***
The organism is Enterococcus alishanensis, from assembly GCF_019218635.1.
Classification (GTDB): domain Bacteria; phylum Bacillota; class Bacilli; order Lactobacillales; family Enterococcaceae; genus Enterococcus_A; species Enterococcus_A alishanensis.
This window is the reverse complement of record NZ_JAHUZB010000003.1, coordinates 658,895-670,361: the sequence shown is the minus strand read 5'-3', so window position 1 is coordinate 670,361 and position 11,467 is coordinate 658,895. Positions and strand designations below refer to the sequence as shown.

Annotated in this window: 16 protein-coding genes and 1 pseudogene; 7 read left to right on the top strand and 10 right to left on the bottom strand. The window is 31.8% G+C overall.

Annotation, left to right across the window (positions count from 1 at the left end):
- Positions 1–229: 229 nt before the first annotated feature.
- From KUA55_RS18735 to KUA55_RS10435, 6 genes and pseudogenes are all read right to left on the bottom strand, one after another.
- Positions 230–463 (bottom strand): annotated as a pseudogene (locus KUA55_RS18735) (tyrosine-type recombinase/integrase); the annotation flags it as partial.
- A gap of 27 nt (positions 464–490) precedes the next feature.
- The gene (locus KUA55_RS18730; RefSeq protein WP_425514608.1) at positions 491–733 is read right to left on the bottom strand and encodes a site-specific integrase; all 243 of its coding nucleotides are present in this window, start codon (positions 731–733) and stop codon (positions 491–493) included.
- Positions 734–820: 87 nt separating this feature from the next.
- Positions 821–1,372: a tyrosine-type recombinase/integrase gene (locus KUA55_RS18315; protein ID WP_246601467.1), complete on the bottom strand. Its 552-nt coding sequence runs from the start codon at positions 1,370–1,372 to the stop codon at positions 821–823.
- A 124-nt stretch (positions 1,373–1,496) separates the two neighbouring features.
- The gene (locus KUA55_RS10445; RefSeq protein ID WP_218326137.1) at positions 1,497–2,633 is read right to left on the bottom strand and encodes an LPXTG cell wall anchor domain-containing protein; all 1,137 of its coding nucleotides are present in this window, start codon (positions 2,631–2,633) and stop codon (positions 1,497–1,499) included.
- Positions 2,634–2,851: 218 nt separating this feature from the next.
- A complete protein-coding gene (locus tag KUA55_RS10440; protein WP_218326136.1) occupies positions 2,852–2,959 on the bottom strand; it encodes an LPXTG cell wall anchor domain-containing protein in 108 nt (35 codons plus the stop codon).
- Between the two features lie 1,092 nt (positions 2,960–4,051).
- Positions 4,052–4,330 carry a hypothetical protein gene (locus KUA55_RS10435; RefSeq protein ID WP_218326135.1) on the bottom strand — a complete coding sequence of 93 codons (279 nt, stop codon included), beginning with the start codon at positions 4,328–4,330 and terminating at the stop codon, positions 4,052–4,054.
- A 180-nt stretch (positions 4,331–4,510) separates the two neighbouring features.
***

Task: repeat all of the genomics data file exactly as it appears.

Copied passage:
The organism is Enterococcus alishanensis, from assembly GCF_019218635.1.
Classification (GTDB): domain Bacteria; phylum Bacillota; class Bacilli; order Lactobacillales; family Enterococcaceae; genus Enterococcus_A; species Enterococcus_A alishanensis.
This window is the reverse complement of record NZ_JAHUZB010000003.1, coordinates 658,895-670,361: the sequence shown is the minus strand read 5'-3', so window position 1 is coordinate 670,361 and position 11,467 is coordinate 658,895. Positions and strand designations below refer to the sequence as shown.

Annotated in this window: 16 protein-coding genes and 1 pseudogene; 7 read left to right on the top strand and 10 right to left on the bottom strand. The window is 31.8% G+C overall.

Annotation, left to right across the window (positions count from 1 at the left end):
- Positions 1–229: 229 nt before the first annotated feature.
- From KUA55_RS18735 to KUA55_RS10435, 6 genes and pseudogenes are all read right to left on the bottom strand, one after another.
- Positions 230–463 (bottom strand): annotated as a pseudogene (locus KUA55_RS18735) (tyrosine-type recombinase/integrase); the annotation flags it as partial.
- A gap of 27 nt (positions 464–490) precedes the next feature.
- The gene (locus KUA55_RS18730; RefSeq protein WP_425514608.1) at positions 491–733 is read right to left on the bottom strand and encodes a site-specific integrase; all 243 of its coding nucleotides are present in this window, start codon (positions 731–733) and stop codon (positions 491–493) included.
- Positions 734–820: 87 nt separating this feature from the next.
- Positions 821–1,372: a tyrosine-type recombinase/integrase gene (locus KUA55_RS18315; protein ID WP_246601467.1), complete on the bottom strand. Its 552-nt coding sequence runs from the start codon at positions 1,370–1,372 to the stop codon at positions 821–823.
- A 124-nt stretch (positions 1,373–1,496) separates the two neighbouring features.
- The gene (locus KUA55_RS10445; RefSeq protein ID WP_218326137.1) at positions 1,497–2,633 is read right to left on the bottom strand and encodes an LPXTG cell wall anchor domain-containing protein; all 1,137 of its coding nucleotides are present in this window, start codon (positions 2,631–2,633) and stop codon (positions 1,497–1,499) included.
- Positions 2,634–2,851: 218 nt separating this feature from the next.
- A complete protein-coding gene (locus tag KUA55_RS10440; protein WP_218326136.1) occupies positions 2,852–2,959 on the bottom strand; it encodes an LPXTG cell wall anchor domain-containing protein in 108 nt (35 codons plus the stop codon).
- Between the two features lie 1,092 nt (positions 2,960–4,051).
- Positions 4,052–4,330 carry a hypothetical protein gene (locus KUA55_RS10435; RefSeq protein ID WP_218326135.1) on the bottom strand — a complete coding sequence of 93 codons (279 nt, stop codon included), beginning with the start codon at positions 4,328–4,330 and terminating at the stop codon, positions 4,052–4,054.
- A 180-nt stretch (positions 4,331–4,510) separates the two neighbouring features.